By Erik Rush •
Last Sunday on CNN, the network’s White House correspondent Jim Acosta said that President Donald Trump’s tweet of a video that featured him wrestling an individual with a computer-generated CNN logo for a head was “going to lead to a journalist being hurt.”
As readers are likely aware, CNN has been at war with Trump since the week of his inauguration when, in an unprecedented move, the new president called out the network for being a purveyor of fake news.
Since the wrestling video tweet, many on the left, in the establishment press, and even some Republicans have been engaging in a prodigious degree of hyperbole, claiming that Trump’s tweet of the video was tantamount to an incitement to violence, and might lead to journalists getting injured or killed. Sunday on ABC’s “This Week,” Republican strategist Ana Navarro said Trump’s tweets about the press were likely to “get somebody killed in the media.” On Monday’s “MSNBC Live,” anchor Katy Tur said that Trump is effectively advocating violence against reporters.
Also on Sunday, CNN correspondent Tom Foreman took a wild stab at ginning up racialist sentiment over the tweet when he attempted to draw a connection between Trump’s alleged bigotry and the alleged creator of the wrestling video, who allegedly posted offensive content online in the past.
Obviously, the political left in America has conveniently chosen not to distinguish between satire (like the wrestling tweet) and the many outright incitements to violence in which they have engaged in recent months, and which some argue could have helped prompt James T. Hodgkinson to open fire on Republican lawmakers at a congressional baseball practice last month.
Of course, the left’s complaints are illustrative of the hypocrisy and projection to which I recently referred in this space, since it has been well-established that it is the left which typically acts out with violence, rather than the right.
Considering the Virginia congressional baseball practice shooting and the left’s penchant for fabricating news stories, it occurred to me that all they would have to do to ostensibly validate their claims would be to stage an active shooter situation or some other form of violence at a press venue. One can only pray that they do not purpose to capitalize on this opportunity, but it would certainly be in keeping with their character.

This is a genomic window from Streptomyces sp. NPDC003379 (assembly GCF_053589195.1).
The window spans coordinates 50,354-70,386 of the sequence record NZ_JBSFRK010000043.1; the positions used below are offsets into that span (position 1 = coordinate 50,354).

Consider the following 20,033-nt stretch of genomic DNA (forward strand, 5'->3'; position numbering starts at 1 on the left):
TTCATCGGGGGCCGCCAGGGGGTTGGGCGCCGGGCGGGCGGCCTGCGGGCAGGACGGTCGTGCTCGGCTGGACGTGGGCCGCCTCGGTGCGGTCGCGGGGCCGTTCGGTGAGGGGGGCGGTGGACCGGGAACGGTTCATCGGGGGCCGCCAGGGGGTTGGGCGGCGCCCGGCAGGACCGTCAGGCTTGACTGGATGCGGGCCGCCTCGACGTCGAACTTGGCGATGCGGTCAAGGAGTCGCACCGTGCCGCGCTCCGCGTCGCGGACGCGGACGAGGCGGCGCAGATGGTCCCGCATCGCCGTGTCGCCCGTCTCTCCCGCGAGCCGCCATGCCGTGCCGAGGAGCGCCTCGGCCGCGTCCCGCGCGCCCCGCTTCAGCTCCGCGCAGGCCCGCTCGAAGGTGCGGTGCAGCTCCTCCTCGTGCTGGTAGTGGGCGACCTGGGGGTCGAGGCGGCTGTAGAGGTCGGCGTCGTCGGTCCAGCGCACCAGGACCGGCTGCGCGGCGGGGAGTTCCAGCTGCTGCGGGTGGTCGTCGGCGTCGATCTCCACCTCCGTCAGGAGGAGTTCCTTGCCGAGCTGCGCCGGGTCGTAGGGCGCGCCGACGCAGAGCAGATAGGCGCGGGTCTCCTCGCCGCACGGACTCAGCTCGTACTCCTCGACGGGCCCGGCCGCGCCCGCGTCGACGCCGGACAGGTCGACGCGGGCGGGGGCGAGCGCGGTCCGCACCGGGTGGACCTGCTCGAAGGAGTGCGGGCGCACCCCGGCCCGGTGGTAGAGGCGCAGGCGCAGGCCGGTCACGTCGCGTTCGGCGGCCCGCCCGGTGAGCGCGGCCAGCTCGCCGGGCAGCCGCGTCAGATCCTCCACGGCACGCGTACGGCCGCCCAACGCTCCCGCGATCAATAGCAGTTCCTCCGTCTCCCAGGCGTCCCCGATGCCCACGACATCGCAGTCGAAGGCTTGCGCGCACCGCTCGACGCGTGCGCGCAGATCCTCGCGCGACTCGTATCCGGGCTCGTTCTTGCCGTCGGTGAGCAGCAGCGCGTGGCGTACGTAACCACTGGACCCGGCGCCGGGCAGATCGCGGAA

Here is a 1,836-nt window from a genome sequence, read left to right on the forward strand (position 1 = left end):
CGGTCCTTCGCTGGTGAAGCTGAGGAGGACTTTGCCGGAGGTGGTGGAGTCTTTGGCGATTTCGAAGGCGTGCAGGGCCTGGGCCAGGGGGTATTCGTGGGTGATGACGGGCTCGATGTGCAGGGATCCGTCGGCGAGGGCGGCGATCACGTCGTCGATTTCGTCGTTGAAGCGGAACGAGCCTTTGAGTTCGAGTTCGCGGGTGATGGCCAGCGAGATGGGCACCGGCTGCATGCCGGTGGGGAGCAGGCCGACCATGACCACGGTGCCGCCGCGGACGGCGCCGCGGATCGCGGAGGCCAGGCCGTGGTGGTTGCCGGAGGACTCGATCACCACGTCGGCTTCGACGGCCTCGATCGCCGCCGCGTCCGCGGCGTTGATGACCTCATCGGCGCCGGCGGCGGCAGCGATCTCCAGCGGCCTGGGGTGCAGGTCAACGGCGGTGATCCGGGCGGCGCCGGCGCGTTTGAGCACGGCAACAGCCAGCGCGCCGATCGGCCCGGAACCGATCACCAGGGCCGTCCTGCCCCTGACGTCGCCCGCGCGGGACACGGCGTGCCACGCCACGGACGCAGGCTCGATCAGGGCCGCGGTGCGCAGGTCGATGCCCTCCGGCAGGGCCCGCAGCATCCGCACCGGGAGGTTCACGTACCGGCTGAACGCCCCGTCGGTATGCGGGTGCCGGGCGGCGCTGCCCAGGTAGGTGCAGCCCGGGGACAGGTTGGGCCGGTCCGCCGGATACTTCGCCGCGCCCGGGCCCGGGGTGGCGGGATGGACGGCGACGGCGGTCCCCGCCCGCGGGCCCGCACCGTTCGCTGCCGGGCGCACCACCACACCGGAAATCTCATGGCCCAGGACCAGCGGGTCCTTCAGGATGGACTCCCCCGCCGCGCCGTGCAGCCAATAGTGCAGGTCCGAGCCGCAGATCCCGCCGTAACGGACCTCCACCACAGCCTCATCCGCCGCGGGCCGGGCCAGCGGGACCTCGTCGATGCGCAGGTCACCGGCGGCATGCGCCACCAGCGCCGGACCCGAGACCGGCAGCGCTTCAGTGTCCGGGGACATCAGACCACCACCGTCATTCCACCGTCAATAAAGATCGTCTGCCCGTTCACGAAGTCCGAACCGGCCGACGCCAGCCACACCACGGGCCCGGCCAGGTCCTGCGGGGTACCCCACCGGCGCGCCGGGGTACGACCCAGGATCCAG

It is apparent that the establishment press can’t take the heat in being called on their deceitfulness and fraud, since they typically react to Trump’s condemnation of their actions like overdressed sixteenth-century European nobles confronted by a mob of angry peasants brandishing rusty farm implements. Still, it is important to realize that they are responding in this manner not because they are dishonest, double standard-embracing, effete snobs with infantile sensibilities, nor even because they know that Trump is speaking the truth.
When news outlets feature President Trump charging them with proffering fake news, they know that many viewers will believe it by default. A feature of the bully pulpit, regardless of who happens to hold the office, is that the voice of an American president is louder than anyone else’s simply because they are the American president.
In addition to the left’s stark dread over the prospect that Trump’s election signified a fundamental change in the course of politics in America, their current dismay lies in their knowledge of the power of the bully pulpit coupled with the potency of social media (in this case, Twitter). The call for Trump to stop tweeting because they deem it “un-presidential” is merely a pretext, an attempt to camouflage that fear.
Now, the left is faced with a president who is by no means bashful with regard to exploiting social media venues such as Twitter. Barack Obama and his surrogates employed social media quite deftly; however, Obama made great pretense toward appearing “presidential,” so the frequency and tone of his tweets were greatly attenuated compared to Trump’s.
Trump’s tone and proclivity for hitting back twice as hard when attacked reflects the New York street fighter who came up having to deal with the New York political and bureaucratic machine. If one owns so much as one rental property or a small business in New York City, one has to deal with gangsters; if not real, live Mafiosi, then operatives who behave in a modality nearly indistinguishable from same. Imagine how tough and savvy an individual has to be in order to realize huge success in real estate development in such an environment.
Though our president may not look like a street fighter, this is what he is, and it is to America’s benefit. Voters elected Trump because they were tired of presidents collectively sodomizing the electorate whilst appearing eminently presidential. Evidently, they were willing to take a chance on one who was willing to roll around in the gutter with his enemies, beat them at their own game, and emerge with his hand-stitched silk business suit virtually unsoiled.
In order to understand the degree and the nature of the histrionics over President Trump’s use of social media, one must understand that the political left perceives it as a harbinger of the wholesale demise of their monopoly on the news and a potential negation of decades of progressive momentum in America. It’s that simple.
Originally published in WorldNetDaily